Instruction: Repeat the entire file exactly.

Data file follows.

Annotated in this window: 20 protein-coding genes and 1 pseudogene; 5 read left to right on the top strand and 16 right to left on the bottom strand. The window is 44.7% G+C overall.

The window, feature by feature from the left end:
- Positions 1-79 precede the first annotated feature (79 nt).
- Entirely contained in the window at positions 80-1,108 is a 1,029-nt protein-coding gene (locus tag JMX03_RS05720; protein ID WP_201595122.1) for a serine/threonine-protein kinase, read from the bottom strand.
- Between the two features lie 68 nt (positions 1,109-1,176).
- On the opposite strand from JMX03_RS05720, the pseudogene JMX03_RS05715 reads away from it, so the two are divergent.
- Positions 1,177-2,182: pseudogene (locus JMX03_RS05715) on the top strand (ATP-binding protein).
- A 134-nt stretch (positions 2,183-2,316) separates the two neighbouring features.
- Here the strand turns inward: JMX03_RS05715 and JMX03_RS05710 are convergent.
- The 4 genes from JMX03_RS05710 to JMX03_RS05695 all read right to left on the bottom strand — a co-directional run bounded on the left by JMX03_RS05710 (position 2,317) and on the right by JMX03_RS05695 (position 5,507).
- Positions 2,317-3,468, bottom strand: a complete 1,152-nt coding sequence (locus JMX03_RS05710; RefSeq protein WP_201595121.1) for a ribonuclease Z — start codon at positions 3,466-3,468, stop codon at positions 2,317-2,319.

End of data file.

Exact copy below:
Annotated in this window: 20 protein-coding genes and 1 pseudogene; 5 read left to right on the top strand and 16 right to left on the bottom strand. The window is 44.7% G+C overall.

The window, feature by feature from the left end:
- Positions 1-79 precede the first annotated feature (79 nt).
- Entirely contained in the window at positions 80-1,108 is a 1,029-nt protein-coding gene (locus tag JMX03_RS05720; protein ID WP_201595122.1) for a serine/threonine-protein kinase, read from the bottom strand.
- Between the two features lie 68 nt (positions 1,109-1,176).
- On the opposite strand from JMX03_RS05720, the pseudogene JMX03_RS05715 reads away from it, so the two are divergent.
- Positions 1,177-2,182: pseudogene (locus JMX03_RS05715) on the top strand (ATP-binding protein).
- A 134-nt stretch (positions 2,183-2,316) separates the two neighbouring features.
- Here the strand turns inward: JMX03_RS05715 and JMX03_RS05710 are convergent.
- The 4 genes from JMX03_RS05710 to JMX03_RS05695 all read right to left on the bottom strand — a co-directional run bounded on the left by JMX03_RS05710 (position 2,317) and on the right by JMX03_RS05695 (position 5,507).
- Positions 2,317-3,468, bottom strand: a complete 1,152-nt coding sequence (locus JMX03_RS05710; RefSeq protein WP_201595121.1) for a ribonuclease Z — start codon at positions 3,466-3,468, stop codon at positions 2,317-2,319.